Analytics teams are actively working to redefine their technology stacks to meet the demands of modern big data and stay competitive. With technologies and best practices evolving at an incredible pace, there is no single blueprint for what is “world-class.” That said, my customers frequently ask me,“What are your other customers doing?”
After years of helping teams build modern analytics programs, we know not only what our customers are doing, but what they are doing well and how they are doing it. We decided to compile this information and develop a best practices data and analytics maturity model. This started off as an internal AtScale publication describing the value of a semantic layer to help create better analytics solution designs with our customers. However, we’ve received such positive feedback that we are now making the framework available to the public to help teams assess their current capabilities and plan where they should focus their future investments.
The Data And Analytics Maturity Model
The model framework is based on six capabilities that are core to building a data and analytics practice. The model looks at four levels (0-3) corresponding to your level of maturity. Organizations rarely are at the same level of maturity for all capabilities.
The first capability is related to data infrastructure and how it is managed. In less mature organizations, data can be siloed across multiple locations and formats (i.e., data marts, SaaS applications, operational databases and raw files). More mature organizations have moved toward centralized cloud data platforms and are leveraging data sources beyond their own applications (i.e., third-party data sources accessed from Amazon Data Exchange or Snowflake Data Marketplace).
Key Takeaway: When it comes to data, think outside the (corporate) box.
Next is access. Less mature organizations often leave users to wrangle their own data with one-off imports or extracts. More mature organizations create data pipelines using ETL/ELT data integration approaches to move data to a central location, pre-positioning it for users to access. The most mature organizations may incorporate data virtualization to provide live access to data without complex data movement and give users the choice of data access best suited to their particular use case. By applying DevOps methodologies of CI/CD (continuous integration/continuous delivery) to their data operations, “DataOps” provides the most mature organizations with the agility to respond to dynamic business requirements. Finally, the most mature organizations actively share data with suppliers and partners to drive insights across their value chain.
Key Takeaway: Live data access and DataOps deliver analytics agility and speed.
Data modeling is about making data consumable by ordinary humans. Less mature organizations ignore data models and default to building one-off datasets that too often produce inconsistent results. Most organizations rely on tabular data modeling with data managed within data warehouse tables. The tabular approach provides some standardization but still leaves the interpretation of raw data up to the data consumers. The most mature organizations define a logical, dimensional model of their data to expose a consistent, business-friendly interface of key metrics to data consumers, making data accessible to a wider range of users.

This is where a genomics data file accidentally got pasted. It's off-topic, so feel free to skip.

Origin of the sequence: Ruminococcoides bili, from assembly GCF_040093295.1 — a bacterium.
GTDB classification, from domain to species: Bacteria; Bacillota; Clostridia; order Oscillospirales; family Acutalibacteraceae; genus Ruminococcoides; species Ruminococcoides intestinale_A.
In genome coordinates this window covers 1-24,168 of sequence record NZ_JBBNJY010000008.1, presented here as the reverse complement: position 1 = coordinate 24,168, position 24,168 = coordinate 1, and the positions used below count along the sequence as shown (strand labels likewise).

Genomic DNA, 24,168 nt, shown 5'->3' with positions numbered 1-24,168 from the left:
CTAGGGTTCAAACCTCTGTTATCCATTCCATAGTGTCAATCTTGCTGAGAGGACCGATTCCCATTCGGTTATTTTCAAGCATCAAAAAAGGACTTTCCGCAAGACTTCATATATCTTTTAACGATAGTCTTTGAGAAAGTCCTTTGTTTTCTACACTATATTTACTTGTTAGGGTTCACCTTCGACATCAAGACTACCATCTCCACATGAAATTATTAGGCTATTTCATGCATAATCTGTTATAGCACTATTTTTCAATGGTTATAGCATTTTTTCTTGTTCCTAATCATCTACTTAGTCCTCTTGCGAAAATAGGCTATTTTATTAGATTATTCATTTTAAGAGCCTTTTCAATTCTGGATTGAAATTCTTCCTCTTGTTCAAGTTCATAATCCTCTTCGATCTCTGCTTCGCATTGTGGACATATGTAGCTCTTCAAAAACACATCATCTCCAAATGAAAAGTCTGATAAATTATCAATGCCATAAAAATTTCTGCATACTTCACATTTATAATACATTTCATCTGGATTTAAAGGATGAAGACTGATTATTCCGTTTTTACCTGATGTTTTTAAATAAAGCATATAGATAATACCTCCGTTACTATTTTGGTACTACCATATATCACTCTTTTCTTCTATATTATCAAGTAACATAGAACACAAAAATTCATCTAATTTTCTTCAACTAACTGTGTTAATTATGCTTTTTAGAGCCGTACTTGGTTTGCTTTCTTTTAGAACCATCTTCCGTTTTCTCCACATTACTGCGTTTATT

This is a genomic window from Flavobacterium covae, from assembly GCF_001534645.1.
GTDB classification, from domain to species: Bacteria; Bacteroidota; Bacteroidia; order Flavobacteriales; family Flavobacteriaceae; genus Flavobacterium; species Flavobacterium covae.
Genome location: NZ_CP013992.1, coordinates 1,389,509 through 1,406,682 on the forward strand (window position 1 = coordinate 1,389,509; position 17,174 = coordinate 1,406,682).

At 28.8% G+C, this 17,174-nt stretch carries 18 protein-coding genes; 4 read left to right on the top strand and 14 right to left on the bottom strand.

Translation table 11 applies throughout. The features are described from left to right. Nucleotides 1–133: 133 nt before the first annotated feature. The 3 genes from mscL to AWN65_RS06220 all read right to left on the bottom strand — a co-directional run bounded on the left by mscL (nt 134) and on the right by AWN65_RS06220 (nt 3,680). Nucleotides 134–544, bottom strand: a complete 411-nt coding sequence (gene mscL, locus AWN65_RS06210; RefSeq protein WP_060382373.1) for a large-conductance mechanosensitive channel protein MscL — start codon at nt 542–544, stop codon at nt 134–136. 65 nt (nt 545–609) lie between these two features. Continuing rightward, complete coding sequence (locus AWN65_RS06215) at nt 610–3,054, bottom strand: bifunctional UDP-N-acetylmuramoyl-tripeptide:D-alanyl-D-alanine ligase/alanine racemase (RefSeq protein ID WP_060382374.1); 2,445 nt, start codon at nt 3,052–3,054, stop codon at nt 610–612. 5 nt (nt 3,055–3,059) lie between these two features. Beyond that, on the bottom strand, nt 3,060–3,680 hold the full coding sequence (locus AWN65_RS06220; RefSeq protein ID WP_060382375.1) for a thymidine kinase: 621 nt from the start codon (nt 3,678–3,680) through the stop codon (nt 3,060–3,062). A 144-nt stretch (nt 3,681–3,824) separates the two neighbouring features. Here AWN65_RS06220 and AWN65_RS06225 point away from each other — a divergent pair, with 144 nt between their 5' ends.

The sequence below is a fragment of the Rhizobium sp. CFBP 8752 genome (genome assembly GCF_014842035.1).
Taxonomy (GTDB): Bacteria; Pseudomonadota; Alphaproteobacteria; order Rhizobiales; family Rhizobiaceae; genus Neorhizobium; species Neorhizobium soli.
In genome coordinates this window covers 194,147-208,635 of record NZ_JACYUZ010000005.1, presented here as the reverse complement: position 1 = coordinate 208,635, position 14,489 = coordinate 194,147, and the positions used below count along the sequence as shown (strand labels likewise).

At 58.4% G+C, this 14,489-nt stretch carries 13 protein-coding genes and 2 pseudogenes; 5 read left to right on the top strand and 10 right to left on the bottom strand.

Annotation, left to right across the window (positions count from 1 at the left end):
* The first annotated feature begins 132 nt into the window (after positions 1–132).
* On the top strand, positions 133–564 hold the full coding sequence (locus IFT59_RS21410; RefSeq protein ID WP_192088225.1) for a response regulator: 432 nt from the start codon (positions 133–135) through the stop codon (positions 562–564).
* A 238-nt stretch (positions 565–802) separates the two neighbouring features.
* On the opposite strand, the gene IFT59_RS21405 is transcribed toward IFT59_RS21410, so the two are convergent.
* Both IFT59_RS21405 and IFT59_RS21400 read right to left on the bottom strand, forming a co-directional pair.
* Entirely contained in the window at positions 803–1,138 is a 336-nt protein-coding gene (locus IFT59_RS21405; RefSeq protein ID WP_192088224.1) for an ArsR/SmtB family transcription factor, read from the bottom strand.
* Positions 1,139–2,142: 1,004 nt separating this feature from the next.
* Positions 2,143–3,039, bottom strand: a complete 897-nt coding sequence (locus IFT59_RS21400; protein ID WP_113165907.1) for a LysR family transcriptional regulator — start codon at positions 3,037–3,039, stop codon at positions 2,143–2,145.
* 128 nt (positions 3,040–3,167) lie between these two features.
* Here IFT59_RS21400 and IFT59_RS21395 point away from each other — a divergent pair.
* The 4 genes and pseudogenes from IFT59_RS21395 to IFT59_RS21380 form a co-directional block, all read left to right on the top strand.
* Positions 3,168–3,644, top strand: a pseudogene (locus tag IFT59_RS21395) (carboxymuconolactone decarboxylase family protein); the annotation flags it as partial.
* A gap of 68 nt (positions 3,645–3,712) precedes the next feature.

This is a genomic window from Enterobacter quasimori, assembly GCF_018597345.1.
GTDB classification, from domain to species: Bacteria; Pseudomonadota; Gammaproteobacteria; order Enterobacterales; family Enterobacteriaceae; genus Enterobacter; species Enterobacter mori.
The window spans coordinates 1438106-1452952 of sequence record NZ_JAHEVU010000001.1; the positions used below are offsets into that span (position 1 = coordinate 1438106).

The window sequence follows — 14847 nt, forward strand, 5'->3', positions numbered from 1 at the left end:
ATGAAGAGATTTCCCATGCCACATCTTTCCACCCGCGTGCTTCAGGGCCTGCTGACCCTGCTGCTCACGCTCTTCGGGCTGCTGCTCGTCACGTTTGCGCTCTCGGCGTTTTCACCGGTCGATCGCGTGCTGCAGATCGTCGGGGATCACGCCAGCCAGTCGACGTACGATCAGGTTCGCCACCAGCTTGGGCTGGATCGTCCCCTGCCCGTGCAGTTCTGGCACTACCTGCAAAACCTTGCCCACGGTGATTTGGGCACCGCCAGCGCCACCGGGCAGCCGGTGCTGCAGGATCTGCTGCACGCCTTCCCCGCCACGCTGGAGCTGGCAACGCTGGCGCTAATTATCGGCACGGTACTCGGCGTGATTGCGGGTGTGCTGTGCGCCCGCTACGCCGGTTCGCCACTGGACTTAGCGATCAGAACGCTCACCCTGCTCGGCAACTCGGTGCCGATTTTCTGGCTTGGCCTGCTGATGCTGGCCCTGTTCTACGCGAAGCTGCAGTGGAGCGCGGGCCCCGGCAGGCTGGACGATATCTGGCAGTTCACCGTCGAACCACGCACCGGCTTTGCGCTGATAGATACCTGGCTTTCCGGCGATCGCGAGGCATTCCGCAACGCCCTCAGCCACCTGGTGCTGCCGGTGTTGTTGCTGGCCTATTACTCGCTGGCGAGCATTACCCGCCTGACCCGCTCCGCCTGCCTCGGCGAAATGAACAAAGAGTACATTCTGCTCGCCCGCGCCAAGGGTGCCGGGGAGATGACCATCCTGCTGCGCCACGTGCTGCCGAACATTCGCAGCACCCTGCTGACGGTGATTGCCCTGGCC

Key Takeaway: Dimensional data models make data accessible to everyone, not just power users.
Data consumption refers to how users query data and how they share insights with others. For less mature organizations, custom SQL and code are the primary tools for asking questions of data, limiting access to a small set of power users. More mature organizations provide “data as a service” to allow users to explore and report on business metrics using tools of their choice. The most mature organizations deploy “data as code” by embedding analytics inside applications and business operations to move beyond the dashboard or BI tool.
Key Takeaway: There’s more to analytics than SQL and canned dashboards.
Insights relate to how data and analytic teams empower better decision-making and the creation of new business value through the delivery of data-driven insights. Less mature organizations focus only on historical data. More mature organizations produce insights that predict future results (i.e., predicted sales and inventory) and prescribe actions to capture opportunities.
Key Takeaway: Look to the future, not just the past.
The Data and analytics maturity model is a tool to chart a path toward improving overall organizational capability. Organizations typically do not fit neatly into one of the four maturity levels. It’s more common to span different levels of maturity according to your organization’s capabilities. In future posts, I’ll discuss strategies for advancing your organization’s maturity along each of the six data and analytics capabilities.